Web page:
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Ex-Fort Worth Officer Testifies In His Own Defense About Shooting Atatiana Jefferson

Fort Worth, TX – The former Fort Worth police officer charged with murder in the 2019 shooting death of Atatiana Jefferson testified during his murder trial on Monday that he fired his gun at her after he saw the barrel of a gun pointed at him.

“As I started to get that second phrase out, ‘Show me your hands,’ I saw a silhouette,” former Fort Worth Police Department (WFPD) Officer Aaron Dean said as he took the stand in his own defense, according to CNN. “I was looking right down the barrel of a gun, and when I saw the barrel of that gun pointed at me, I fired a single shot from my duty weapon.”

Dean said that he initially believed he had interrupted a robbery-in-progress.

When he saw the gun pointed at him, he fired through the window “because we’re taught to meet deadly force with deadly force,” he testified.

Dean agreed under cross-examination that many of the actions he took that night could be described as “bad police work,” CNN reported.

He said he did not announce himself as law enforcement, failed to alert his partner about seeing a gun, and that he fired his duty weapon without knowing where Jefferson’s hands were or what might be located behind her, according to CBS News.

Dean testified he had no idea of the sex or race of the person who was holding the gun, but that he remembered that the gun that he said was pointed at him was “very close,” according to the news outlet.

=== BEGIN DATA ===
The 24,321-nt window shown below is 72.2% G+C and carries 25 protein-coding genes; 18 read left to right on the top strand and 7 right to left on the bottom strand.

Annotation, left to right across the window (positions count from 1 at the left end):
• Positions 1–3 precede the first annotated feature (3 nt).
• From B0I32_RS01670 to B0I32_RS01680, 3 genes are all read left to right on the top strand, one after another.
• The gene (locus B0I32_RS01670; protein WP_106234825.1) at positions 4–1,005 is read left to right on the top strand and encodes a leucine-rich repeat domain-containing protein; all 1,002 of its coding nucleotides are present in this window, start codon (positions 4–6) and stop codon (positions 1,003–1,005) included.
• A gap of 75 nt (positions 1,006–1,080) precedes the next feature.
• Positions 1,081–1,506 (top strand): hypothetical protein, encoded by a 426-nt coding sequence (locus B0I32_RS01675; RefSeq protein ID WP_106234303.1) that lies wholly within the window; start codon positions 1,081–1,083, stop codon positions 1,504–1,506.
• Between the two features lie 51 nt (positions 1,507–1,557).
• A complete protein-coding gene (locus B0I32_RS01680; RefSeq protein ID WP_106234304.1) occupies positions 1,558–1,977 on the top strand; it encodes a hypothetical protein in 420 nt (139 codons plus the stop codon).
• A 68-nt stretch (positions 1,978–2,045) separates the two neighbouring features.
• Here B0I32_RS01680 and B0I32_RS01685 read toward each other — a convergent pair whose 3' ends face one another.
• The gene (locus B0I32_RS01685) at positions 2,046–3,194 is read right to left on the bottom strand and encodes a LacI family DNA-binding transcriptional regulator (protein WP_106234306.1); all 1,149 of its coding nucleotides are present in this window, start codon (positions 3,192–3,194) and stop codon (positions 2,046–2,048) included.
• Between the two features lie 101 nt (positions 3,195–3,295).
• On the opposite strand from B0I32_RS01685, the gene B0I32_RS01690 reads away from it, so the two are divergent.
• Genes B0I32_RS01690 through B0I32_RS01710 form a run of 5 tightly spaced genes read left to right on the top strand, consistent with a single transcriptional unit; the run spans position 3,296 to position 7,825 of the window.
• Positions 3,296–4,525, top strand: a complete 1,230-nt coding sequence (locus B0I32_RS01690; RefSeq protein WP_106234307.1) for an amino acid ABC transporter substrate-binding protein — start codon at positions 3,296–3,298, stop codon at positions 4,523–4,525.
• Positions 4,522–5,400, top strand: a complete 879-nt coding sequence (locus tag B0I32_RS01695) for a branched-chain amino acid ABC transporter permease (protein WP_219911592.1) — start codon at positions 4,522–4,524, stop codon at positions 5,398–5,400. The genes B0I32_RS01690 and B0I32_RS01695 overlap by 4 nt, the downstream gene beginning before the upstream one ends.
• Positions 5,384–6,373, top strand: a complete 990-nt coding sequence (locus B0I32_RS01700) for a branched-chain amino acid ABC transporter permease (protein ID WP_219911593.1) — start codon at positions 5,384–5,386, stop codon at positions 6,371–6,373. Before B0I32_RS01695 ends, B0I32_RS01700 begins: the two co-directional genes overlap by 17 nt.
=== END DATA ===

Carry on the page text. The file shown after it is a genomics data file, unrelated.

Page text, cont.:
He said the flash from his gun blinded him briefly, and that he heard Jefferson scream and saw her fall as his eyes readjusted to the darkness, CBS News reported.

Dean said he was also befuddled when he got inside the house and realized there was an eight-year-old boy in the room, because he still believed they were responding to a home intrusion.

“I’m thinking, ‘Who brings a kid to a burglary? What is going on?” he testified.

The young boy was Jefferson’s nephew, and they had been playing video games inside the residence prior to the fatal encounter.

The 38-year-old former police officer’s testimony came during the fourth day of his trial.

The prosecution rested its case on the afternoon of Dec. 7, the Fort Worth Star-Telegram reported.

Dean, who resigned from the Fort Worth Police Department just days after the incident, fatally shot 28-year-old Jefferson after he responded to her home for a report of an open structure in the early morning hours of Oct. 12, 2019.

The call for service was dispatched as a potential burglary report – not as a welfare check like Jefferson’s neighbor allegedly intended, FWPD then-Interim Chief Ed Kraus said at the time.

According to court documents, Jefferson’s eight-year-old nephew told police that he and his aunt were playing video games inside their home when they suddenly “heard noises coming from outside,” KXAS reported.

Jefferson then retrieved a handgun from her purse and “pointed it toward the window,” at which point she “was shot and fell to the ground,” according to an arrest warrant.

“Perceiving a threat, the officer drew his duty weapon and fired one shot striking the person inside the residence,” the FWPD in a news release. “Officers entered the residence locating the individual and a firearm…”

Dean subsequently resigned from the FWPD and was charged with murder two days after the fatal shooting, ABC News reported.

He has been out of jail on a $200,000 bond.